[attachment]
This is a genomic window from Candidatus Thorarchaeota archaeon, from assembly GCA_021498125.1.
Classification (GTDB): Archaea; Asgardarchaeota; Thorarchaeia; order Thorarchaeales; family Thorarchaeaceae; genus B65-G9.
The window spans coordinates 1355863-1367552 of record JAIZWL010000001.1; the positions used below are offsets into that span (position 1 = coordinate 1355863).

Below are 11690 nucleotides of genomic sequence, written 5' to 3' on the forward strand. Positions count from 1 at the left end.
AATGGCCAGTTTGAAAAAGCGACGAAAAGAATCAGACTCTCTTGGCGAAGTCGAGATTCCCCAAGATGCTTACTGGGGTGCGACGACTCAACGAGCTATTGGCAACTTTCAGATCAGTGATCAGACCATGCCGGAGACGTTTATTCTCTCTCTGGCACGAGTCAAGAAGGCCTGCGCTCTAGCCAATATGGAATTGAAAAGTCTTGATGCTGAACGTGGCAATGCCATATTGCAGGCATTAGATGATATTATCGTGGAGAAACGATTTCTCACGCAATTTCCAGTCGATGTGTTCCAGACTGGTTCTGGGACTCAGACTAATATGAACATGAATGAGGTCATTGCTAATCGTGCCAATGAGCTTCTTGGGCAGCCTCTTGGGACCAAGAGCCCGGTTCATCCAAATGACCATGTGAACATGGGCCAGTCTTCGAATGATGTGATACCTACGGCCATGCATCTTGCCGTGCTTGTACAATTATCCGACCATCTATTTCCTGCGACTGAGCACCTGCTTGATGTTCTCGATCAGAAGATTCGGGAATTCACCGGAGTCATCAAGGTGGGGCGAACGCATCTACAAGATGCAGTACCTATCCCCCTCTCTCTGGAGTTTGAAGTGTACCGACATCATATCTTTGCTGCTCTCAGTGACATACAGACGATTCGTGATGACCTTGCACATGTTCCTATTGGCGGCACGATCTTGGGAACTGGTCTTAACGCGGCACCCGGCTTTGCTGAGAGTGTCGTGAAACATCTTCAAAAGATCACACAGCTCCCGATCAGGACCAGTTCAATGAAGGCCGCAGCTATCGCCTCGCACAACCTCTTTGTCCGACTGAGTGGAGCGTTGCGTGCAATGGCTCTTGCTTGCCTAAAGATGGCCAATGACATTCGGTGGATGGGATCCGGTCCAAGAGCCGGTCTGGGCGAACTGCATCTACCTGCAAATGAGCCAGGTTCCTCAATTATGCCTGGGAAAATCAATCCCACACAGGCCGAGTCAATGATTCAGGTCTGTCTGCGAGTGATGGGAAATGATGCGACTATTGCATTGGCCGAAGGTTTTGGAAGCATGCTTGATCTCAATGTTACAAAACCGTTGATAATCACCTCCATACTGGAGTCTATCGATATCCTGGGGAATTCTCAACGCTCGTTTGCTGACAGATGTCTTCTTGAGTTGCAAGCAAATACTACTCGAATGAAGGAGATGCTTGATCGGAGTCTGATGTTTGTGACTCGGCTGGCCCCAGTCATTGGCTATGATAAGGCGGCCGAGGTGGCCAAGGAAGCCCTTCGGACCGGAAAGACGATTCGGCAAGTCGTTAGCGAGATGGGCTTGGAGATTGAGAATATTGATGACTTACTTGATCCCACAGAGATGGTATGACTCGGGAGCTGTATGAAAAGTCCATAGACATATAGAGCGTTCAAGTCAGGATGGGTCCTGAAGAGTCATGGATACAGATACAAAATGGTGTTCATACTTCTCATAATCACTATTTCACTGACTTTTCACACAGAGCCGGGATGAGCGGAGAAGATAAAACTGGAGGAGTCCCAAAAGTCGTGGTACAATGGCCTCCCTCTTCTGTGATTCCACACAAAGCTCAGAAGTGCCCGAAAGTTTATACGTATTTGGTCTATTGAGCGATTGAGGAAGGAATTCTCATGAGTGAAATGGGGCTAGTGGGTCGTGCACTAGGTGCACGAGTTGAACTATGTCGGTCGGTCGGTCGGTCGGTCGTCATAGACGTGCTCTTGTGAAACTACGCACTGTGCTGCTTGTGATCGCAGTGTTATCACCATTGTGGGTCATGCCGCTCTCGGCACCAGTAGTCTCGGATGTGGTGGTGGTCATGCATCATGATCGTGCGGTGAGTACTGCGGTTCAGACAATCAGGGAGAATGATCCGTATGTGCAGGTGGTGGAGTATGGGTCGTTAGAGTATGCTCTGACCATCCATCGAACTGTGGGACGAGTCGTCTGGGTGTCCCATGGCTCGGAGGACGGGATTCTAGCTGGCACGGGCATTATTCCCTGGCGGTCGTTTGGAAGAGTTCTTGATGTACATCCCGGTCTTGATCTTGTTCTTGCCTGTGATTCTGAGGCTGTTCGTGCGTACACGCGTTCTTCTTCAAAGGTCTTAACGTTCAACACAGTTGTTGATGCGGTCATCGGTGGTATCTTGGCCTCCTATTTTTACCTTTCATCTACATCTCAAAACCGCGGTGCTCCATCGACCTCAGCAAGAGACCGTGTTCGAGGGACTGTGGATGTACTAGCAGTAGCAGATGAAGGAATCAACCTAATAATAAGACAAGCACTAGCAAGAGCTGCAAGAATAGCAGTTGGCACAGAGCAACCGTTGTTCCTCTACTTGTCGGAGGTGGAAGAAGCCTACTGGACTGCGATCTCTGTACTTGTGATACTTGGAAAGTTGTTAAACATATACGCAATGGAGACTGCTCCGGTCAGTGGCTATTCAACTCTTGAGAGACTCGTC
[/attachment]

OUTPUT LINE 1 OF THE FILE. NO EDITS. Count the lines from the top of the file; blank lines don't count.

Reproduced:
This is a genomic window from Candidatus Thorarchaeota archaeon, from assembly GCA_021498125.1.